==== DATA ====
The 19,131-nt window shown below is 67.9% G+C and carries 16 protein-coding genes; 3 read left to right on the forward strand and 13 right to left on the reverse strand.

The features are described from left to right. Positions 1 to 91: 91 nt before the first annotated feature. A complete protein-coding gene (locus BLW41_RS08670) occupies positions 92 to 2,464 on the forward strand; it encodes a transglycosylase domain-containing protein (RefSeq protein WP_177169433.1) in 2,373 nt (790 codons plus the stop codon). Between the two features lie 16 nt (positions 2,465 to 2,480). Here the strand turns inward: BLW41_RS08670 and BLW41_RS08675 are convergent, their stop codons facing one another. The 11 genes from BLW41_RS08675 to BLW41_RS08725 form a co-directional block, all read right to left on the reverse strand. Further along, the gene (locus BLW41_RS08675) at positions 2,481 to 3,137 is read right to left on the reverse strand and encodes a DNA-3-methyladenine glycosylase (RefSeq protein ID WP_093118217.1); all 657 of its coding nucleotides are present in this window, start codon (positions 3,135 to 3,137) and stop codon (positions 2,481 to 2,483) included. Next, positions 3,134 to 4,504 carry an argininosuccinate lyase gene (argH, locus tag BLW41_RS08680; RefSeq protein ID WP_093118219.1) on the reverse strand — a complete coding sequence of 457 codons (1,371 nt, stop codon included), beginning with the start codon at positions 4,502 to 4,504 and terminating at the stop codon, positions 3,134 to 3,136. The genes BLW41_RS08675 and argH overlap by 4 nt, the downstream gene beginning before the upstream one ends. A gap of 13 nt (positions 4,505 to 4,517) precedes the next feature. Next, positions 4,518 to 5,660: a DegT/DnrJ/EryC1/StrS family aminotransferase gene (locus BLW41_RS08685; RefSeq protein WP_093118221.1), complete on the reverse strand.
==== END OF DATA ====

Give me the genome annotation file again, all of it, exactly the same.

The 19,131-nt window shown below is 67.9% G+C and carries 16 protein-coding genes; 3 read left to right on the forward strand and 13 right to left on the reverse strand.

The features are described from left to right. Positions 1 to 91: 91 nt before the first annotated feature. A complete protein-coding gene (locus BLW41_RS08670) occupies positions 92 to 2,464 on the forward strand; it encodes a transglycosylase domain-containing protein (RefSeq protein WP_177169433.1) in 2,373 nt (790 codons plus the stop codon). Between the two features lie 16 nt (positions 2,465 to 2,480). Here the strand turns inward: BLW41_RS08670 and BLW41_RS08675 are convergent, their stop codons facing one another. The 11 genes from BLW41_RS08675 to BLW41_RS08725 form a co-directional block, all read right to left on the reverse strand. Further along, the gene (locus BLW41_RS08675) at positions 2,481 to 3,137 is read right to left on the reverse strand and encodes a DNA-3-methyladenine glycosylase (RefSeq protein ID WP_093118217.1); all 657 of its coding nucleotides are present in this window, start codon (positions 3,135 to 3,137) and stop codon (positions 2,481 to 2,483) included. Next, positions 3,134 to 4,504 carry an argininosuccinate lyase gene (argH, locus tag BLW41_RS08680; RefSeq protein ID WP_093118219.1) on the reverse strand — a complete coding sequence of 457 codons (1,371 nt, stop codon included), beginning with the start codon at positions 4,502 to 4,504 and terminating at the stop codon, positions 3,134 to 3,136. The genes BLW41_RS08675 and argH overlap by 4 nt, the downstream gene beginning before the upstream one ends. A gap of 13 nt (positions 4,505 to 4,517) precedes the next feature. Next, positions 4,518 to 5,660: a DegT/DnrJ/EryC1/StrS family aminotransferase gene (locus BLW41_RS08685; RefSeq protein WP_093118221.1), complete on the reverse strand.